If warfare, and the Olympics, are too important to leave to the generals, then it follows that having vision and perspective is too important to leave to the common soldiers and athletes of the rank and file. (Not until they retire to the board.) Like corporate middle managers they are too busy to be pondering. As folk wisdom has it, you won't be musing about swamp hydro-gradients when you are up to your hips in alligators.

I knew an Olympian who was too busy: my roommate. He had been to the summer Games in Seoul, was banned from the next Games for taking drugs, and, when I knew him, he was training again. We talked, as young roommates do. Queerly, he didn't know how the battle of Marathon, which saved democracy for the world, had inspired the Olympic run. Stranger still, he didn't know that, by policy, it was only the media, and never the official Olympic committee, that tallied up the medals by nation.

What he and I never discussed was this: Are the young Olympians a means to an end, or an end in themselves?

It's late... Tonight, as the rain patters on my solid roof, I would ask him: Shall we retire off to bed for four years? Or stay up to talk?

Sean Crawford,
During the Vancouver Games of Ice and Snow
Calgary, Alberta 203

~For Olympics and Feminism see my essay of March 2013

~Everything I know about Boards that Make a Difference is from John Carver's book with the Jossey-Bass publishers, 1991. I have just today sent away for his expensive revised third edition "with a 100,000 copies sold."

~For more on lobbyists, see my essay Lobbyists archived September 2010.

~Update: Now it's Canada that has a "dream team" equivalent—the National Hockey League players. With only ten months to go before the Games, according to yesterday's CBC radio, they have a freight load of special demands, including wanting special accommodations that the other Olympians would not have. Obviously the "players" do not see themselves as fellow Olympians—so why do they bother attending the Games?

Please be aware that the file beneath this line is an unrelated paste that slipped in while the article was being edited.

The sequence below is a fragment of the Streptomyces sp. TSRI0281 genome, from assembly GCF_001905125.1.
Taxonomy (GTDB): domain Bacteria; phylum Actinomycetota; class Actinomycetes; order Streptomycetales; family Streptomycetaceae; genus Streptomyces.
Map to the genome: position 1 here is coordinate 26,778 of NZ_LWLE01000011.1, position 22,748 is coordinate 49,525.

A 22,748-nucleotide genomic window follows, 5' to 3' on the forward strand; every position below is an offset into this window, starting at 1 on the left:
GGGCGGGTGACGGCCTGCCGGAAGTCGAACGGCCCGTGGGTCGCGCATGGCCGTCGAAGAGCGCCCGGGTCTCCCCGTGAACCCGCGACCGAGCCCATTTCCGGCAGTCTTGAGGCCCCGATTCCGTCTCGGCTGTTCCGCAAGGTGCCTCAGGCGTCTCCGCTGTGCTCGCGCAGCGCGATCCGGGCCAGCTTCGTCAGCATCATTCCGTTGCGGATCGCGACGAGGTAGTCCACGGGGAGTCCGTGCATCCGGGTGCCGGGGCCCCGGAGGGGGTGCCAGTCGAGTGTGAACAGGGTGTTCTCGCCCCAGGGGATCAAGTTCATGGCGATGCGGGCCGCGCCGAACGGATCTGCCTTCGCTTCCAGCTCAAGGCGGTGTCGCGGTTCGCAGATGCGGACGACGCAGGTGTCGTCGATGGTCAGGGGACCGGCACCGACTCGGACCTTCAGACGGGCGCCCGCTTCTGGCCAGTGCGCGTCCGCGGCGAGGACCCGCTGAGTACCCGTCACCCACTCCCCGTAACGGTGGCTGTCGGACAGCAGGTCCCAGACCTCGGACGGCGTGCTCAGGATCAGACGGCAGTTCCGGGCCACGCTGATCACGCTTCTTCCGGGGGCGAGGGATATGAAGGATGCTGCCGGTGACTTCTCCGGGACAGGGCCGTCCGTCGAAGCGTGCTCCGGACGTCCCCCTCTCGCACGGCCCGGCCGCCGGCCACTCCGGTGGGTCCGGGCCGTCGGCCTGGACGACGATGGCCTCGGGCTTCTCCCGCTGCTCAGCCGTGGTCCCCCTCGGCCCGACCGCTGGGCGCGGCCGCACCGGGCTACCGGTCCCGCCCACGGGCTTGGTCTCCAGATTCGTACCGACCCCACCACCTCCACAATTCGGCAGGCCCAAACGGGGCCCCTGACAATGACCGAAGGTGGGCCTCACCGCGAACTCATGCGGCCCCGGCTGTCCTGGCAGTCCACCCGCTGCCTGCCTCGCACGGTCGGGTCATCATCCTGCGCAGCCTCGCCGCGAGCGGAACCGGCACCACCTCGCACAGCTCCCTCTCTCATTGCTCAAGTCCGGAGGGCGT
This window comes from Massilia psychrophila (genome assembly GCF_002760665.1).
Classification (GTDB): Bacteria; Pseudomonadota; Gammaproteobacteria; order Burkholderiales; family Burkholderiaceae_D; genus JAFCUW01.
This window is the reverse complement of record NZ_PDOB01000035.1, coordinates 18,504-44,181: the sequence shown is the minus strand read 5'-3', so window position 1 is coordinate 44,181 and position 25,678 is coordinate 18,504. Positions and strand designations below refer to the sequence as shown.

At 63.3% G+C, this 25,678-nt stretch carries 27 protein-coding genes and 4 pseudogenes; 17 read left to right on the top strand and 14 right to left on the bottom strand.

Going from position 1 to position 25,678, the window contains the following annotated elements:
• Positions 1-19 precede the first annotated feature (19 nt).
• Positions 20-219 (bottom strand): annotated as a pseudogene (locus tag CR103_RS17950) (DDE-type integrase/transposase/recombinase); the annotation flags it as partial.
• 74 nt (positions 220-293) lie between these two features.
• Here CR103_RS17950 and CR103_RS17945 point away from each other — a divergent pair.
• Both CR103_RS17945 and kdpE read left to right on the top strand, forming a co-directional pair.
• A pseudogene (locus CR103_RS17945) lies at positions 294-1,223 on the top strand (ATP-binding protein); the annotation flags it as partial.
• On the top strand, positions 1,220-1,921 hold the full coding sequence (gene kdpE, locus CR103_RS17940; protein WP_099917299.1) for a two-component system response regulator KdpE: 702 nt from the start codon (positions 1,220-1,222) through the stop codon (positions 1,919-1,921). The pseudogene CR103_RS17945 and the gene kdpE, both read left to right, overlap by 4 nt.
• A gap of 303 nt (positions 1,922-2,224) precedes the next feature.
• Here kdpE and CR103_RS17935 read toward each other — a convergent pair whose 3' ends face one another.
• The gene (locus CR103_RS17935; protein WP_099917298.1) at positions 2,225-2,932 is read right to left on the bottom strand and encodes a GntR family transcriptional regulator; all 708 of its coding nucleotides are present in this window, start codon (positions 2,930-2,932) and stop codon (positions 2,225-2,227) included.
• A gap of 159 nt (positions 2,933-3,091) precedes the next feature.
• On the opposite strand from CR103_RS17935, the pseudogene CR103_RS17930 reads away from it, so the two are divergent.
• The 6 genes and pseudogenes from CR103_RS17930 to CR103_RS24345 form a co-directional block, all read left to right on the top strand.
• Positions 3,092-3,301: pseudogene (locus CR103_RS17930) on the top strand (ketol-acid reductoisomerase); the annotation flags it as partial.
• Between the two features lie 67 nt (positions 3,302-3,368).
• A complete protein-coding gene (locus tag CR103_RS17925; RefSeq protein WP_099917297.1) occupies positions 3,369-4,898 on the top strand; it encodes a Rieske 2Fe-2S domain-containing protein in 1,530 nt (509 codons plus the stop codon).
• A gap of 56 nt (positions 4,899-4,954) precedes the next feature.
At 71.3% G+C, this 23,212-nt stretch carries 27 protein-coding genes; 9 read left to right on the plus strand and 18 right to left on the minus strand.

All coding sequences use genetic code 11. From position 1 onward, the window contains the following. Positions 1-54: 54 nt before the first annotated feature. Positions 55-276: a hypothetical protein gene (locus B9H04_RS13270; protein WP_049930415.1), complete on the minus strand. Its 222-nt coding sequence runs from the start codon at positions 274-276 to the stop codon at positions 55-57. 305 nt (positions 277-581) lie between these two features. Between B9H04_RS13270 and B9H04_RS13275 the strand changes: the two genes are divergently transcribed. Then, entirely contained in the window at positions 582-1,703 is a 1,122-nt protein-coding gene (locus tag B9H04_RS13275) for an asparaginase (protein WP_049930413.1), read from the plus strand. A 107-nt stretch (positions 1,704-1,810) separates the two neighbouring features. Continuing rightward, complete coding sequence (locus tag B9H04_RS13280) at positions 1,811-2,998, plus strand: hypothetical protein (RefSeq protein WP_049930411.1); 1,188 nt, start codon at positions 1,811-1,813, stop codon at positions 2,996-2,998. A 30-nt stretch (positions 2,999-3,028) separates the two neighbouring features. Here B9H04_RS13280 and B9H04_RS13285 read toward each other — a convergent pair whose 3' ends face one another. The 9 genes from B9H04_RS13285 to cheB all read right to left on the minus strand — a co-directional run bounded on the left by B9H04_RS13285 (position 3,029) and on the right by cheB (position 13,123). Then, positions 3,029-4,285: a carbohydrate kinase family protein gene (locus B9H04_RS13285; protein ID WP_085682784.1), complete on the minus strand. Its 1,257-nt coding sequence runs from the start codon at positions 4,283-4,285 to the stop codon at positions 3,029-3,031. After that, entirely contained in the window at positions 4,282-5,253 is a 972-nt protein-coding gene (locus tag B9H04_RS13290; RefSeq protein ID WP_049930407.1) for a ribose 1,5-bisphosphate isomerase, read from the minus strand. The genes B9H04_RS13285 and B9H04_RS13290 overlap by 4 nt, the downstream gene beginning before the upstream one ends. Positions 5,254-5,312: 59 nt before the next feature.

~Calgary Sun movie writer Jim Slotek, on Feb 18, 2014, p. 27, wrote regarding the movie Miracle (2004) ...Best line (and argument against NHLers playing) is the closing narrative: "THe U.S. began using professional athletes at the games… Dream teams… (But) now that we have dream teams, we seldom ever get to dream."

~I suppose a gracious sportsman a) shakes hands with opponents, and b) leaves a blog comment.

~I suspect New York City does charge for Sunday parking. I recently read a New York lady's blog where every single one of her friends and acquaintances, which included Jews, were atheists. She kept her church attendance "in the closet," even when someone ran into her on the sidewalk one Sunday morning when she was all dressed up. To a midwest kid like me this is sure a different scene.

No comments:

Post a Comment